And about West Virginia …

OK, I promise this is the last time you’ll hear from me about the severe disconnect in this country, at least until after Nov. 8.

I voted for President Obama twice and I’d do it again in a heartbeat. I hope he goes down in history as the smart, courageous, compassionate human being he is, and for all he has accomplished.

It turns out, in the latest New Yorker, that a big chunk of West Virginia voted for him too. That was a surprise, to me at least.

But this time they’re voting for Trump. And “Trump Country” explains why. An excerpt:

Trump seemed … to treat West Virginia like family, and he had noticed that many West Virginians in return treated Trump like family, brushing off the things he said that sounded nuts or that they didn’t agree with. “In Iraq, I listened to David Petraeus speak every day about how we had to rebuild Iraq’s oil infrastructure and protect it,” Richard Ojeda says. “But, if we’re going to go to trillions of dollars in debt over Iraq, why can’t we go billions of dollars in debt and make every single coal-producing plant clean in West Virginia? Don’t we deserve a hand? We built this country with the steel that came out of our coal, and we protected this country with our soldiers, and nobody cares. We’re more willing to give millions of dollars to people in other countries who’d just as soon put a bullet in the back of our heads. That’s why West Virginia is going to vote for Trump.”

The thing is, it really doesn’t matter whether we agree with, like, or admire each other at this point. If we don’t resolve our differences in some way, we’re pretty much doomed. Of course that includes differences with people we may have been taught to disregard, disrespect, even despise. My sister says the core Trump constituency is made up of people who know they’ve pretty much been written off, personally and economically. I think she’s right.

I’m seeking to start with understanding, hoping for discourse.

The link:


One thought on “And about West Virginia …”

  1. Terrific NY article, Lisa–very thought-provoking. It’s not hard to see DT’s appeal to those folks, if it weren’t for the fact that (I believe) it’s all bluster and no one would give him a second thought if they weren’t in such desperate straits–and also, to be fair, if some of Hillary’s words weren’t so elitist and condescending. I think if he were running against anyone else, he’d be toast, but I think the same is true of her. So it’s down to who we dislike less. How sad.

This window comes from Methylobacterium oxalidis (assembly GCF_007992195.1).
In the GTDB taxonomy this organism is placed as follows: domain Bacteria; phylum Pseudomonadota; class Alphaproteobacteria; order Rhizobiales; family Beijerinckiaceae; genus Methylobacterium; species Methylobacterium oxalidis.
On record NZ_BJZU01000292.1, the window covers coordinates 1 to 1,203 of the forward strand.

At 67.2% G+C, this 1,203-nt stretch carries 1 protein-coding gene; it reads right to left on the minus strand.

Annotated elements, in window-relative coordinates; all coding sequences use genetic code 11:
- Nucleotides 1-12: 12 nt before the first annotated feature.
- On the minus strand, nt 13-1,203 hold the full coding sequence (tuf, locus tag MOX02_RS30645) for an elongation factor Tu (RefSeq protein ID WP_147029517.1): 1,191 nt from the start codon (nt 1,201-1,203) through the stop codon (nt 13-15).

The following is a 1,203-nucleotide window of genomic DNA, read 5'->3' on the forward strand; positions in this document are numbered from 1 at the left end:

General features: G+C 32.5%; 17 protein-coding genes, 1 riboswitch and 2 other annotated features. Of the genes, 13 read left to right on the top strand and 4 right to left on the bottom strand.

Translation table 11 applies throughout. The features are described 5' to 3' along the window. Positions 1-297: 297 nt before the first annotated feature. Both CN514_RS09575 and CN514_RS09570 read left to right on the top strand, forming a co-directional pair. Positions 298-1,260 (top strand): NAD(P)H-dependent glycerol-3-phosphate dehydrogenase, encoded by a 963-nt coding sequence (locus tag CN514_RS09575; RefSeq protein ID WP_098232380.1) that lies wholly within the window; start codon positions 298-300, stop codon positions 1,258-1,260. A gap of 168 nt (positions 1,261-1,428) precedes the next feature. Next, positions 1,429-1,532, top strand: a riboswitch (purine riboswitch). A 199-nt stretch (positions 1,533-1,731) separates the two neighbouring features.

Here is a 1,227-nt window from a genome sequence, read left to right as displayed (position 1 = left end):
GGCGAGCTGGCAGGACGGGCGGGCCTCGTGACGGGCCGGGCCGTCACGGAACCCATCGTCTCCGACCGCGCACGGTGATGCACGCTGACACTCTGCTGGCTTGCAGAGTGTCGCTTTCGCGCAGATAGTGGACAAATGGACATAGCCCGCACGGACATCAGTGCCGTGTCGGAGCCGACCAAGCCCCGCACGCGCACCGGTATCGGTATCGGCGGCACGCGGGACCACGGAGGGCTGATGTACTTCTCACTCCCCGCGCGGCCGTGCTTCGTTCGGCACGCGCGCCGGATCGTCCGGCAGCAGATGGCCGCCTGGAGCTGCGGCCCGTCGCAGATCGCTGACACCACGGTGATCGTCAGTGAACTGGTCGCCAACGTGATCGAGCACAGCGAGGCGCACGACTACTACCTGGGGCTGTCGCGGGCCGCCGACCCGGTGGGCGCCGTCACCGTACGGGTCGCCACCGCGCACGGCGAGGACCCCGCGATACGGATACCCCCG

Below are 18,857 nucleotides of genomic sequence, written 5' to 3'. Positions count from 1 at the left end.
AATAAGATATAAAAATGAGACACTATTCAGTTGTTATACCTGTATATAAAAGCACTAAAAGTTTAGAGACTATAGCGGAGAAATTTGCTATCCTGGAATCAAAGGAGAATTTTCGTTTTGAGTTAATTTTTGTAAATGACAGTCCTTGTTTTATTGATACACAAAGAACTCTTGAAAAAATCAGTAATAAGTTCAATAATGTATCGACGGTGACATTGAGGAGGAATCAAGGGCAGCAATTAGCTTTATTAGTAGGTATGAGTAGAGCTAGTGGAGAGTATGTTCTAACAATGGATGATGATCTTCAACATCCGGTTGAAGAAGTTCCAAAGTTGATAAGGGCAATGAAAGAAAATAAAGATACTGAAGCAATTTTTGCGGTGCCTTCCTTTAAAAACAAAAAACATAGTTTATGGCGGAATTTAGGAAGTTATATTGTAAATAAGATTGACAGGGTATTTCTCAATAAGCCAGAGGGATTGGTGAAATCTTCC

I do have respect for her values and her tenacity, though you really do have to question the motivation of anyone who wants that job. Did you catch the Frontline show a couple of weeks ago, which featured their life stories in alternating segments? It was quite interesting, the obvious contrast between his lifelong hedonism and her more-or-less lifelong commitment to the disadvantaged; but by the end there was a strong suggestion that her life after the Monica debacle has been greatly motivated by revenge. Not that I think she’s not totally entitled to feel that way. To me the most egregious of Bill’s misdeeds was letting her go on national TV to proclaim her belief in his innocence only days before he owned up–THAT’s what she should have left him for!

    But oh my–do let us put all this nastiness behind us soon, and do let us pray for her victory. Apparently the people who know her and work with her think she’s a genuine, good person. The Despicable Other is too horrible to contemplate. Have a safe trip–XX Betsy


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